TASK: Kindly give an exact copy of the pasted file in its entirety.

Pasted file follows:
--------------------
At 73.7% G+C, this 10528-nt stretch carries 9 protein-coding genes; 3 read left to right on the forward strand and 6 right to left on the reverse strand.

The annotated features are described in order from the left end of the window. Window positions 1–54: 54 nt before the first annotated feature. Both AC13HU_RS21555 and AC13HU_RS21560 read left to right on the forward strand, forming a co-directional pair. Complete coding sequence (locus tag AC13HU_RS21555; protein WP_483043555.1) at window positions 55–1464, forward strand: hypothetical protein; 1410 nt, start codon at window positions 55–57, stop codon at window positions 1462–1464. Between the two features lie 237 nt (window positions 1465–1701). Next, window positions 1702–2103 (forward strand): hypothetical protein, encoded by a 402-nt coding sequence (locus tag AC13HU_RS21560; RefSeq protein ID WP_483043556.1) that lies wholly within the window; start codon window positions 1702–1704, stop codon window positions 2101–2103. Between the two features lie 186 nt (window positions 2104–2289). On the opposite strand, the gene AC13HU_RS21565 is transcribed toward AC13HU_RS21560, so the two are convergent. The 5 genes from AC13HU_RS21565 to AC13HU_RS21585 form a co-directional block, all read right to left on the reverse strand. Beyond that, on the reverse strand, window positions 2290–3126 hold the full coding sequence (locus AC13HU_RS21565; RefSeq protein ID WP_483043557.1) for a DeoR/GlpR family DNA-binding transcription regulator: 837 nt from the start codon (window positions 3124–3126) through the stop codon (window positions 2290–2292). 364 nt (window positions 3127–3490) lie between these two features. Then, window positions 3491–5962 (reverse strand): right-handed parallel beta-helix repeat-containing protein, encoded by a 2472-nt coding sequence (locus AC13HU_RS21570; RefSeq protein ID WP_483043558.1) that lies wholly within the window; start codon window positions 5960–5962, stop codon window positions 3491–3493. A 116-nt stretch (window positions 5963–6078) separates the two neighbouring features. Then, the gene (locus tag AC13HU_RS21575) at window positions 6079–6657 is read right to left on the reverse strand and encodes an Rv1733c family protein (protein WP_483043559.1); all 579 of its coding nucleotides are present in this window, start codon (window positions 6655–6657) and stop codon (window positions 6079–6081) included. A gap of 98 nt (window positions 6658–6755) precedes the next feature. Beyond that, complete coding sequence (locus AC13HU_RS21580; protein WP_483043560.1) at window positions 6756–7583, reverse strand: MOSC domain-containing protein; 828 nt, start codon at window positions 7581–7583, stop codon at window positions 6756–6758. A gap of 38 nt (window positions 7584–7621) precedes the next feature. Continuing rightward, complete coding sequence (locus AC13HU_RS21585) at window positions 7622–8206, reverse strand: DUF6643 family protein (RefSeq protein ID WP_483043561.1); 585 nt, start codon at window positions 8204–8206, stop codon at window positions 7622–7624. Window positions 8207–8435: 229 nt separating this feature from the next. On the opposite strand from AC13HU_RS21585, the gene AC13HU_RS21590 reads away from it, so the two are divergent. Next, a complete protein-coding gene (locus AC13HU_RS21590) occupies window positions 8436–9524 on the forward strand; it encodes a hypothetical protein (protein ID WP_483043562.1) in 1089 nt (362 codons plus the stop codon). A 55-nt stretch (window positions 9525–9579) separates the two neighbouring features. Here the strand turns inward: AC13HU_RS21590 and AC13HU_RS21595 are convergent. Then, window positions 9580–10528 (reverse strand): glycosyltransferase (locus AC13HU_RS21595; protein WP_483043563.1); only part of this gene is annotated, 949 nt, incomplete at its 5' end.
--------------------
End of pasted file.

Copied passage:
At 73.7% G+C, this 10528-nt stretch carries 9 protein-coding genes; 3 read left to right on the forward strand and 6 right to left on the reverse strand.

The annotated features are described in order from the left end of the window. Window positions 1–54: 54 nt before the first annotated feature. Both AC13HU_RS21555 and AC13HU_RS21560 read left to right on the forward strand, forming a co-directional pair. Complete coding sequence (locus tag AC13HU_RS21555; protein WP_483043555.1) at window positions 55–1464, forward strand: hypothetical protein; 1410 nt, start codon at window positions 55–57, stop codon at window positions 1462–1464. Between the two features lie 237 nt (window positions 1465–1701). Next, window positions 1702–2103 (forward strand): hypothetical protein, encoded by a 402-nt coding sequence (locus tag AC13HU_RS21560; RefSeq protein ID WP_483043556.1) that lies wholly within the window; start codon window positions 1702–1704, stop codon window positions 2101–2103. Between the two features lie 186 nt (window positions 2104–2289). On the opposite strand, the gene AC13HU_RS21565 is transcribed toward AC13HU_RS21560, so the two are convergent. The 5 genes from AC13HU_RS21565 to AC13HU_RS21585 form a co-directional block, all read right to left on the reverse strand. Beyond that, on the reverse strand, window positions 2290–3126 hold the full coding sequence (locus AC13HU_RS21565; RefSeq protein ID WP_483043557.1) for a DeoR/GlpR family DNA-binding transcription regulator: 837 nt from the start codon (window positions 3124–3126) through the stop codon (window positions 2290–2292). 364 nt (window positions 3127–3490) lie between these two features. Then, window positions 3491–5962 (reverse strand): right-handed parallel beta-helix repeat-containing protein, encoded by a 2472-nt coding sequence (locus AC13HU_RS21570; RefSeq protein ID WP_483043558.1) that lies wholly within the window; start codon window positions 5960–5962, stop codon window positions 3491–3493. A 116-nt stretch (window positions 5963–6078) separates the two neighbouring features. Then, the gene (locus tag AC13HU_RS21575) at window positions 6079–6657 is read right to left on the reverse strand and encodes an Rv1733c family protein (protein WP_483043559.1); all 579 of its coding nucleotides are present in this window, start codon (window positions 6655–6657) and stop codon (window positions 6079–6081) included. A gap of 98 nt (window positions 6658–6755) precedes the next feature. Beyond that, complete coding sequence (locus AC13HU_RS21580; protein WP_483043560.1) at window positions 6756–7583, reverse strand: MOSC domain-containing protein; 828 nt, start codon at window positions 7581–7583, stop codon at window positions 6756–6758. A gap of 38 nt (window positions 7584–7621) precedes the next feature. Continuing rightward, complete coding sequence (locus AC13HU_RS21585) at window positions 7622–8206, reverse strand: DUF6643 family protein (RefSeq protein ID WP_483043561.1); 585 nt, start codon at window positions 8204–8206, stop codon at window positions 7622–7624. Window positions 8207–8435: 229 nt separating this feature from the next. On the opposite strand from AC13HU_RS21585, the gene AC13HU_RS21590 reads away from it, so the two are divergent. Next, a complete protein-coding gene (locus AC13HU_RS21590) occupies window positions 8436–9524 on the forward strand; it encodes a hypothetical protein (protein ID WP_483043562.1) in 1089 nt (362 codons plus the stop codon). A 55-nt stretch (window positions 9525–9579) separates the two neighbouring features. Here the strand turns inward: AC13HU_RS21590 and AC13HU_RS21595 are convergent. Then, window positions 9580–10528 (reverse strand): glycosyltransferase (locus AC13HU_RS21595; protein WP_483043563.1); only part of this gene is annotated, 949 nt, incomplete at its 5' end.